Plane Crash: Blow To US Business, Bosnia Rebuilding

THE crash of Commerce Secretary Ron Brown's plane in the Balkans could be a tragic blow to both the US government and American business.

It remains to be seen, however, whether the crash will deal a setback to international efforts to reconstruct Bosnia - an effort deemed crucial to ensuring the success of the current Bosnia peace pact.

While at time of writing the extent of the tragedy wasn't known, Mr. Brown's plane was reported to have gone down near the Croatian city of Dubrovnik. Initial indications were that bad weather, not anti-aircraft fire, was the cause of the crash.

Brown has been one of the most energetic and able of Clinton Cabinet members - albeit one whose business activities have attracted much criticism in the past.

Nearly a dozen US business executives were accompanying Brown on his first trip to Bosnia since the Dayton peace accord was signed last November. The passenger list hadn't been released at press time. Croatian sources said the US Air Force plane that was carrying Brown and his delegation crashed as it was preparing to land at Cilipi airport, about 10 miles south of Dubrovnik. They said bad weather was believed the cause. Local search-and-rescue units immediately launched a recovery operation.

Brown and his delegation were to hold talks in Dubrovnik on Wednesday evening with Croatian Prime Minister Zlatko Matesa on opportunities for US investment in Croatia. Brown and Mr. Matesa, who as prime minister oversees fiscal policy, were also to sign a number of bilateral economic agreements. Brown was to fly to the Croatian capital of Zagreb today for a meeting with President Franjo Tudjman.

Dubrovnik, one of Europe's best preserved medieval fortress cities, was apparently selected for the meeting because it is Croatia's most famous tourist attraction. One goal of Brown's mission was tourism promotion.

Brown had taken his delegation to Croatia and Bosnia-Herzegovina to look into possibilities for US investment and tourism as part of an international effort to rebuild the war-shattered economies of the two former Yugoslav republics.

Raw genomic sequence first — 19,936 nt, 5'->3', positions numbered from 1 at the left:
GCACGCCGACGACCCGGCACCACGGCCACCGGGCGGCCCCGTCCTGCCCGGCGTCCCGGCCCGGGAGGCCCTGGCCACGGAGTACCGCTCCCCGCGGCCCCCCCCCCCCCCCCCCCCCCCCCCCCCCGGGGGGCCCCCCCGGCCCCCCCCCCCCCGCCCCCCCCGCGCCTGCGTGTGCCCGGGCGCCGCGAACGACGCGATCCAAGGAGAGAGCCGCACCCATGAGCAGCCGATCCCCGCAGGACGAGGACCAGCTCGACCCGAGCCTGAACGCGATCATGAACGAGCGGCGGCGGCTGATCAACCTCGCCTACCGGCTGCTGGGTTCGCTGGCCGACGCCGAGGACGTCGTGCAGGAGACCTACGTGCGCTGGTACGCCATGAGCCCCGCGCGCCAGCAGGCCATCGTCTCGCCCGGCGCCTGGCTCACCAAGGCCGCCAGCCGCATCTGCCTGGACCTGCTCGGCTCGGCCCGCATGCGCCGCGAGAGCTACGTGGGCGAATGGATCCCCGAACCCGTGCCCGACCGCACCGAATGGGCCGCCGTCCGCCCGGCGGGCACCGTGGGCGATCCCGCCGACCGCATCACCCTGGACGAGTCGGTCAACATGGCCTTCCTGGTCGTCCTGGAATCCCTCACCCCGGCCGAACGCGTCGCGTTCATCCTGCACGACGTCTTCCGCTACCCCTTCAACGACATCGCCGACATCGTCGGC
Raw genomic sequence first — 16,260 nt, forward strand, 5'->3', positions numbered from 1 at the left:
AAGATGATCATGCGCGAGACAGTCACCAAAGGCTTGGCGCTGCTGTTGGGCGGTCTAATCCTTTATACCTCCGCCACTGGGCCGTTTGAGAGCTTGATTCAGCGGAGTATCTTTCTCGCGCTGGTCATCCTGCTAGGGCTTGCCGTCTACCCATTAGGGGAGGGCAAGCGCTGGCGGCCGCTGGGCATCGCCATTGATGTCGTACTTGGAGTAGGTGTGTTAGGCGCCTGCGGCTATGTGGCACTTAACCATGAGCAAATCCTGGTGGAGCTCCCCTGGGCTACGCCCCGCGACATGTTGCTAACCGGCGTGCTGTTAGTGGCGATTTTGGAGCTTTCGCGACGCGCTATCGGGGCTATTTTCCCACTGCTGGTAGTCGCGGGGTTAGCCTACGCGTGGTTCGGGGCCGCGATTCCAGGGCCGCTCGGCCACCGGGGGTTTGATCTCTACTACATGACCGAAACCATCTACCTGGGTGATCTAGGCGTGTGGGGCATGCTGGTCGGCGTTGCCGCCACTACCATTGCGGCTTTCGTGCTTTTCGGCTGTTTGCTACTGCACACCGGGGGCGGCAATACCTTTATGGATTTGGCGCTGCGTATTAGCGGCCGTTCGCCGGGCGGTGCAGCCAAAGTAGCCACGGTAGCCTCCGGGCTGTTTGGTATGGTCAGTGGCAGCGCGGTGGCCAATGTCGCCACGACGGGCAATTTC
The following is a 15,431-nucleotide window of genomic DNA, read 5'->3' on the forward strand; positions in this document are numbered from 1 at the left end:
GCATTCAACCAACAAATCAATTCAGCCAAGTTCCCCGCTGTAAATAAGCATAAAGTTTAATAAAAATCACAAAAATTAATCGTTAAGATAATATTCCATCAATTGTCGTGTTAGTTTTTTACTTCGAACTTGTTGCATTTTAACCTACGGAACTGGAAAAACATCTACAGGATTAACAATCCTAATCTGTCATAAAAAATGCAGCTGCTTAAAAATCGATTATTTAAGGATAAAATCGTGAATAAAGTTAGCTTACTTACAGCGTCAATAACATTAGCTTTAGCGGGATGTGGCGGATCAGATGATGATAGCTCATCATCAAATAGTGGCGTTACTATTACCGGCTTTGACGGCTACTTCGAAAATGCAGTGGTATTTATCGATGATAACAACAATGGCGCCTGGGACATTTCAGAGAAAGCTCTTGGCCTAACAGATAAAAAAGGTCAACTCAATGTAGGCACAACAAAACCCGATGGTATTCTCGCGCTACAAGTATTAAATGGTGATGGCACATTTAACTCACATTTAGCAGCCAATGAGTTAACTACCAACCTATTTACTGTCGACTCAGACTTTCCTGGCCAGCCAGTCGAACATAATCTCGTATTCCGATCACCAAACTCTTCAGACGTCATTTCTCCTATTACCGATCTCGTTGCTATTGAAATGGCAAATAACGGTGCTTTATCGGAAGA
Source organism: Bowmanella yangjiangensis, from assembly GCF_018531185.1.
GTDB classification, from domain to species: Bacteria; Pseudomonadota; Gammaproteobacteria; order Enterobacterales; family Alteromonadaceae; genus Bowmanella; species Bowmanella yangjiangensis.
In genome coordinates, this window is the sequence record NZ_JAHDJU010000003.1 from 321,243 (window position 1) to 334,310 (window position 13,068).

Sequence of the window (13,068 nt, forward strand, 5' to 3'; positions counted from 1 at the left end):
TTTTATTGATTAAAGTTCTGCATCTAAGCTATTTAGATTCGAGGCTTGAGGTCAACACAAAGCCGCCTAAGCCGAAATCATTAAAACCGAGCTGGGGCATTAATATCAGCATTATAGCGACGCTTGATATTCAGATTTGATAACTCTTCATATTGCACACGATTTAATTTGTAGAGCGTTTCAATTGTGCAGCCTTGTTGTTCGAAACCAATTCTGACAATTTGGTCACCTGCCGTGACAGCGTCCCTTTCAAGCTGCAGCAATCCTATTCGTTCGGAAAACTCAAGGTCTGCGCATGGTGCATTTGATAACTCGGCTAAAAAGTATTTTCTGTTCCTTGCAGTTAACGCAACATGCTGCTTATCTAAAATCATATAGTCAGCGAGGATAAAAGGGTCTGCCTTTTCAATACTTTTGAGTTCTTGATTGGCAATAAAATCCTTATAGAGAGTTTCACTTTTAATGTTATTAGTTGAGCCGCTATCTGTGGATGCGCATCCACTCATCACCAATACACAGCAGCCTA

Both suffered billions of dollars of devastation to factories, infrastructure, and farming in conflicts that erupted when rebel ethnic Serbs rebelled against their secessions from former Yugoslavia. The war in Bosnia began in April 1992 and was stilled by the US-brokered Dayton peace accords. The accords also committed Croatia's rebel Serbs to the return of the last small swath of territory they control. Croatia last year recovered by military force most of the areas captured by the rebel Serbs in 1991.

One of the uncertainties is how much the crash may setback the Bosnian reconstruction effort. While the US has pledged to participate, the bulk of the effort was to be carried by Washington's European allies.

In addition to fears of future instability, foreign investors have expressed a reluctance to invest in Croatia or Bosnia pending further transformation of their former socialist-style economies. Though both allow private ownership and outside investment, many experts say they have not gone far enough or fast enough to restrict the state's role in the economy. Foreign investors and diplomats have also complained of deep-rooted corruption.

Brown met Friday with business leaders and representatives of nongovernmental organizations working on the effort to reconstruct war-torn Bosnia.

"He demonstrated the commitment the United States has in bringing private investment and private capital to rebuild the domestic economy. Without both, reconstruction won't happen," says a senior official of a leading nongovernmental group working in Bosnia.

In Washington, Brown has been a forceful presence. As one of the most activist Commerce secretaries in history, he has emphasized job creation in particular. He has aggressively sold US goods and services overseas. During his tenure, the department has developed and practiced the so-called "big emerging market" strategy designed to penetrate the world's most promising commercial areas.

With CEOs from major US corporations in tow, Brown has helped to rack up billions of dollars in deals on his business missions to Asia, Africa, the Middle East, and Europe. He has tried to avoid the often troubling link between diplomacy and commerce by leaving China's human-rights abuses to the State Department and military concerns to the Pentagon, as he moved in on the Asian giant's trillion-dollar market.

"Ron has done the best job of any Secretary of Commerce in my memory," says Clayton Yeutter, a former US trade representative. "No one has been a stronger advocate for American export opportunities around the world."

He says Brown has given the department a presence in Washington it has rarely had in the past just by the force of his own personality.

The type of plane carrying Brown and his delegation has recently attracted suspicion because of a pair of unexplained accidents related to rudder problems.

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